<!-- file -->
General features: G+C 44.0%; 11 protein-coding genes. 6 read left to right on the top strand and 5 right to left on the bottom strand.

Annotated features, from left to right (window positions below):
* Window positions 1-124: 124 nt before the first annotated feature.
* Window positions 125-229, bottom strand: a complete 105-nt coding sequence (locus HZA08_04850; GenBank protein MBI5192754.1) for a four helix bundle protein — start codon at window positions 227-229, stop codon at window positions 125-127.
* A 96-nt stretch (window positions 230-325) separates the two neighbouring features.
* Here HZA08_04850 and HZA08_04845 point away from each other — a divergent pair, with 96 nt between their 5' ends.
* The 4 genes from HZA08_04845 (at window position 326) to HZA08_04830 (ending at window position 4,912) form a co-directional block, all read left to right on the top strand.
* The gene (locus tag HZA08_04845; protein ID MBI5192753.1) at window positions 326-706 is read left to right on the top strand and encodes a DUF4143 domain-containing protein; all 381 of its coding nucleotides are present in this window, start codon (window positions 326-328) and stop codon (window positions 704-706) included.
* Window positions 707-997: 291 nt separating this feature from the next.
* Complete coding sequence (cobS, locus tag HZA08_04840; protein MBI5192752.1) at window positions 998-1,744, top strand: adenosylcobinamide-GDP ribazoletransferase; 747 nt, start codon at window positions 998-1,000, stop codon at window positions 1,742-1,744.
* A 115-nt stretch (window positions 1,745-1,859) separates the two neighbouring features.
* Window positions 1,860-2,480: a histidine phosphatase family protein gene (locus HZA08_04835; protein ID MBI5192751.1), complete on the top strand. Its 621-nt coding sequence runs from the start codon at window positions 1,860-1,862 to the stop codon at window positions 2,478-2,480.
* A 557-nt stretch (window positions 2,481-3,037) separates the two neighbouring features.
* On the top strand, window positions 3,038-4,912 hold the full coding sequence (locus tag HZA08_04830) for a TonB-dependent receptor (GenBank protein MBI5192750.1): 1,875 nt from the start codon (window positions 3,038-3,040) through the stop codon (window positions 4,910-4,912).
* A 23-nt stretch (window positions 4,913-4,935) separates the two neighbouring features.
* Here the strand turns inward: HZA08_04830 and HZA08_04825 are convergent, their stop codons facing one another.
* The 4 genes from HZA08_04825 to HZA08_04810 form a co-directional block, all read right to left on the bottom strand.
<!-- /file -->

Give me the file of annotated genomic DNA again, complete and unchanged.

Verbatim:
General features: G+C 44.0%; 11 protein-coding genes. 6 read left to right on the top strand and 5 right to left on the bottom strand.

Annotated features, from left to right (window positions below):
* Window positions 1-124: 124 nt before the first annotated feature.
* Window positions 125-229, bottom strand: a complete 105-nt coding sequence (locus HZA08_04850; GenBank protein MBI5192754.1) for a four helix bundle protein — start codon at window positions 227-229, stop codon at window positions 125-127.
* A 96-nt stretch (window positions 230-325) separates the two neighbouring features.
* Here HZA08_04850 and HZA08_04845 point away from each other — a divergent pair, with 96 nt between their 5' ends.
* The 4 genes from HZA08_04845 (at window position 326) to HZA08_04830 (ending at window position 4,912) form a co-directional block, all read left to right on the top strand.
* The gene (locus tag HZA08_04845; protein ID MBI5192753.1) at window positions 326-706 is read left to right on the top strand and encodes a DUF4143 domain-containing protein; all 381 of its coding nucleotides are present in this window, start codon (window positions 326-328) and stop codon (window positions 704-706) included.
* Window positions 707-997: 291 nt separating this feature from the next.
* Complete coding sequence (cobS, locus tag HZA08_04840; protein MBI5192752.1) at window positions 998-1,744, top strand: adenosylcobinamide-GDP ribazoletransferase; 747 nt, start codon at window positions 998-1,000, stop codon at window positions 1,742-1,744.
* A 115-nt stretch (window positions 1,745-1,859) separates the two neighbouring features.
* Window positions 1,860-2,480: a histidine phosphatase family protein gene (locus HZA08_04835; protein ID MBI5192751.1), complete on the top strand. Its 621-nt coding sequence runs from the start codon at window positions 1,860-1,862 to the stop codon at window positions 2,478-2,480.
* A 557-nt stretch (window positions 2,481-3,037) separates the two neighbouring features.
* On the top strand, window positions 3,038-4,912 hold the full coding sequence (locus tag HZA08_04830) for a TonB-dependent receptor (GenBank protein MBI5192750.1): 1,875 nt from the start codon (window positions 3,038-3,040) through the stop codon (window positions 4,910-4,912).
* A 23-nt stretch (window positions 4,913-4,935) separates the two neighbouring features.
* Here the strand turns inward: HZA08_04830 and HZA08_04825 are convergent, their stop codons facing one another.
* The 4 genes from HZA08_04825 to HZA08_04810 form a co-directional block, all read right to left on the bottom strand.